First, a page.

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These Are The Vistas
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These Are The Vistas

10 Feb. 2003 | Format: MP3

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Product details

  • Original Release Date: 7 Feb. 2003
  • Release Date: 10 Feb. 2003
  • Label: Columbia
  • Record Company Required Metadata: Music file metadata contains unique purchase identifier. Learn more.
  • Total Length: 56:31
  • Genres:
  • ASIN: B001I5KZ8S
  • Average Customer Review: 4.8 out of 5 stars 4 customer reviews
  • Amazon Bestsellers Rank: 231,038 in Albums (See Top 100 in Albums)

Customer Reviews

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Top Customer Reviews

Format: Audio CD
If you like your music unexpected, restless and difficult then this is the stuff for you - the drums are all over the place, the pianist has a very "individual" harmonic palette, and the material is interpreted and arranged with no respect for convention - the results are absolutely superb, and this album inspires me as much today as it did on first hearing it abround 2 years ago - this album, and indeed all the albums by this trio of American thirty-somethings are in my regular listening list. Reid Anderson (Bass) is a real groovy player, who operates by feel, and creates a powerful undercurrent - and he has one of the best sounds in Jazz! On piano, Ethan Iverson is quite simply unlike any other pianist I have heard - I would call him the modern Thelonius Monk, although that's not quite right - suffice to say his unique style is immensely satisfying and well worth a listen. David King (Drums)is another unique player, with a light, restless touch that fills the record with rhythmic interest - he does not appeal to everyone, but he certainly appeals to me!

Right now as I write this I'm listening to track 4, the wonderful "Everywhere you turn" - a powerful, piano led groove, that manages to be incredibly chilled despite it's big sound and busy drums - SUPERB!

Many of you may have noticed that the band cover "Smells Like Teen Spirit" on this album, and some of you may be appalled at the prospect - Nirvana fans will be spinning wildly in their metaphorical graves, and Jazz aficionados will be wondering where serious jazz musicians will find the meat in a grunge anthem? Well, as a massive Nirvana fan (I started playing guitar the year before Nevermind was released) who now plays jazz in a bebop quintet, I can safely say that it should please a good few from both camps!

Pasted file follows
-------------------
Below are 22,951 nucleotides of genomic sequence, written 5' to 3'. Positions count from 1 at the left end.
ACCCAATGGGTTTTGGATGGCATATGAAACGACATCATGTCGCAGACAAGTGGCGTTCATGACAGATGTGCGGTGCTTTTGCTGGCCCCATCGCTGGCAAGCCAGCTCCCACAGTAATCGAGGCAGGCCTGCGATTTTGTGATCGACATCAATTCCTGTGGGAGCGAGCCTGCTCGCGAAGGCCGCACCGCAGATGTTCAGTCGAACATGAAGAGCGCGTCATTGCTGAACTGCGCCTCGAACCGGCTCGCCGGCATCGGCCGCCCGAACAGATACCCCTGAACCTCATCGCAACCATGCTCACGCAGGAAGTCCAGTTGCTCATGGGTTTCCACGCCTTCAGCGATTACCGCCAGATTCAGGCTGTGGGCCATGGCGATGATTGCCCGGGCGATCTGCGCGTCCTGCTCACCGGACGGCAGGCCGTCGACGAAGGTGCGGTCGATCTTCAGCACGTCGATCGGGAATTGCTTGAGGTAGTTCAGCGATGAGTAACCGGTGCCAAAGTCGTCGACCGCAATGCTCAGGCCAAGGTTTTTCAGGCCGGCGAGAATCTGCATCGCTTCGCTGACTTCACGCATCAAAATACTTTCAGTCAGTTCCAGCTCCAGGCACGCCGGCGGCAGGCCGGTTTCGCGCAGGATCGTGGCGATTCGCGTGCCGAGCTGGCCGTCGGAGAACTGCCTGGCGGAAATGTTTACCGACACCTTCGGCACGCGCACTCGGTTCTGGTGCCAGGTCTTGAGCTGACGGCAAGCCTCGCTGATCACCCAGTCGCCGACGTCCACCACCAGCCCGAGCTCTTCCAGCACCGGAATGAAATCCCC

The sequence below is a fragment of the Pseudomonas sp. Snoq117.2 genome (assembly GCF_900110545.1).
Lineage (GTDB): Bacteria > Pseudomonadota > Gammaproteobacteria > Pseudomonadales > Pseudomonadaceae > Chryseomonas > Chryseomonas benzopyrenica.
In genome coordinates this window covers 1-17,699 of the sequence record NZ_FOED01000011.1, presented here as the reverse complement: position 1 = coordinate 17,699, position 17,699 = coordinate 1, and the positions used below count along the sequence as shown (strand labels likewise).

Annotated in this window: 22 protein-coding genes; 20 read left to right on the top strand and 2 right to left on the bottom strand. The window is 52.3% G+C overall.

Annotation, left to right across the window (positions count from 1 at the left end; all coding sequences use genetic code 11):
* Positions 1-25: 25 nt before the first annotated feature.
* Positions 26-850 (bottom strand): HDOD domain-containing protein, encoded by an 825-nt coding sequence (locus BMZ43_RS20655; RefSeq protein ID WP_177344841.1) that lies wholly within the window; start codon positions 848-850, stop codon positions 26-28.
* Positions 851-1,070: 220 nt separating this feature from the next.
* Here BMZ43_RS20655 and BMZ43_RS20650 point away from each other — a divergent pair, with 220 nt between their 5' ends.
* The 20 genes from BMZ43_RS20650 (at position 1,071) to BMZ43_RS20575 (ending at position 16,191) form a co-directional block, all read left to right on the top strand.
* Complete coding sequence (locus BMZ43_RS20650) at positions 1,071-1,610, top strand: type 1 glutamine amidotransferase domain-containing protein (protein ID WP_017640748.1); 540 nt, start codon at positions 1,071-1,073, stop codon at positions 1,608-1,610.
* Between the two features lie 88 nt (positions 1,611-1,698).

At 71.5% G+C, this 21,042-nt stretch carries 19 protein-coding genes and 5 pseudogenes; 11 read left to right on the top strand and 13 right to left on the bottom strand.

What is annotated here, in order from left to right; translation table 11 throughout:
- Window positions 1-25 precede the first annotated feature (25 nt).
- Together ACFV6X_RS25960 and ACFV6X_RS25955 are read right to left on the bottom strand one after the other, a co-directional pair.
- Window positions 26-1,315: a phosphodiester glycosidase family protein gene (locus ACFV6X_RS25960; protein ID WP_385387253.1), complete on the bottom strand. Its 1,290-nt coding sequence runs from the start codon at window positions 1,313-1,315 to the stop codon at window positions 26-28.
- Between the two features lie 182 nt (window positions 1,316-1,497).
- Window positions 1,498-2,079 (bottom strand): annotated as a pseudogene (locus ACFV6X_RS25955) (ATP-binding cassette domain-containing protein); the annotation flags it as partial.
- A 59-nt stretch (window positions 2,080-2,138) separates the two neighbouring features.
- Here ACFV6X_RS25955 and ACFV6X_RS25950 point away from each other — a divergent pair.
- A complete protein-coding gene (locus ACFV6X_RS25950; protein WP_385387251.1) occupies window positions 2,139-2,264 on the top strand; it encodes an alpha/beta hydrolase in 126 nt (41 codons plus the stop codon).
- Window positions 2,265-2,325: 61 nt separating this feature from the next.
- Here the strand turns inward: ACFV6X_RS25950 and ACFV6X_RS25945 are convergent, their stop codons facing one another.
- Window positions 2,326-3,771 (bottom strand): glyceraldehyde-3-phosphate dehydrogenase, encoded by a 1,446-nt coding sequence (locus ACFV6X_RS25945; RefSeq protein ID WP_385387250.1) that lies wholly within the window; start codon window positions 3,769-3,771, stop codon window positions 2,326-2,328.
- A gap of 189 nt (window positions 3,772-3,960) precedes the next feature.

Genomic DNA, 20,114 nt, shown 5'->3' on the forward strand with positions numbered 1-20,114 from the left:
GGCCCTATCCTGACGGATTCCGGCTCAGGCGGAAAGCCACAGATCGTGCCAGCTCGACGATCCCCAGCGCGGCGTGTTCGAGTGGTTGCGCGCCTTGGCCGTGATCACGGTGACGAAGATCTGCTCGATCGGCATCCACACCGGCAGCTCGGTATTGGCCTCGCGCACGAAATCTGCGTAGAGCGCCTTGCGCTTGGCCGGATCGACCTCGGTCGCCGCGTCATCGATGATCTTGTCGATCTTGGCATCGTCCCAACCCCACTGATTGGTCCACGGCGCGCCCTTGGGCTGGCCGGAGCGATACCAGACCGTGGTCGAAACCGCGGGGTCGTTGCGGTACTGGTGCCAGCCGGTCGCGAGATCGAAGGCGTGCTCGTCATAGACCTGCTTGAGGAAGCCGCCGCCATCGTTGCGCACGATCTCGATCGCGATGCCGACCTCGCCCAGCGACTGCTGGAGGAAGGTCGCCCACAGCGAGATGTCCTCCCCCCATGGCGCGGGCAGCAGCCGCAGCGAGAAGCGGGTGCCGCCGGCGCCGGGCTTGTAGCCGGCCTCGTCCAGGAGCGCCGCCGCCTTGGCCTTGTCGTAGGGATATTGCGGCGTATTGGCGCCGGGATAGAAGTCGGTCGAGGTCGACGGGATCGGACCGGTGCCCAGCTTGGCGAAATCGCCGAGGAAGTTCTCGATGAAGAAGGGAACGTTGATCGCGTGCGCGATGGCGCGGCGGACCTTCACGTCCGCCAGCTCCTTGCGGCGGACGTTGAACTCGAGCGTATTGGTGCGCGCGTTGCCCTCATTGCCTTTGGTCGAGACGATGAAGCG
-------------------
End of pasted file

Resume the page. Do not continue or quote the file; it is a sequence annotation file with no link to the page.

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Format: Audio CD
This is a remarkable album showcasing a great new talent and a refreshing new take on the piano trio. From the opening assault of "Big Eater" through the brooding intensity of "Everywhere You Turn" to the reflective restraint of the "What Love Is", "These Are the Vistas" is an exciting and challenging experience. Simply having the nerve to take on the iconic "Smells like Teen Spirit" shows the measure of the Bad Plus' intent. Each track is distinct in approach, mood and feel. The playing is beautifully integrated despite Iverson, Anderson and King each posting highly individual and assertive performances; indeed simple "Trio" would be better nomenclature as the bass and drums play such forceful roles throughout. The style may be a little theatrical for some tastes, but this is certainly the antidote to the bland self indulgencies routinely offered by the Jazz world.
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Format: Audio CD
I finally got around to this LP, after hearing all the praise that's been heaped on this trio. I approached "The Beautiful Vistas" with a degree of cautious optimism. While I was certain the music would be better than what the naysayers would have you believe, I also wasn't sure if the Bad Plus could justify the hype on this record. Well, I'm happy to report that this fine album passes the test with flying colors. You could practically close your eyes while listening to this LP, pretend the year is 1967, and wouldn't guess that this record was recorded in 2002. That's how timeless and fresh the music really is. The trio of players --a bassist, a drummer, and piano player-- fuse traditional jazz with pop sensibilities without sounding overly trendy. I braced myself for their cover of Nirvana's "Smells Like Teen Spirit," and yet I was surprised to see how faithful their version remains to the original while they inject their own identity and flavor. But the track that really made my ears stand up was their cover of "Flim." I've been familiar with the Apex Twin original for years, and I never guessed that these guys would turn this electronic piece into such a pretty jazz number. However, the Bad Plus aren't some cheap lounge act that does only covers. They stand tall on the merits on their own compositions, such as the elegant "Everywhere You Turn" and "Big Eater," whose piano by Ethan Iverson often sounds like the work of a post-Y2K Dave Brubeck. All in all, this is a smashingly good record. It's not terribly original, but the music is done with skill and passion. Sit back and enjoy the "vistas."
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Most Helpful Customer Reviews on (beta) HASH(0x939ccedc) out of 5 stars 76 reviews
67 of 70 people found the following review helpful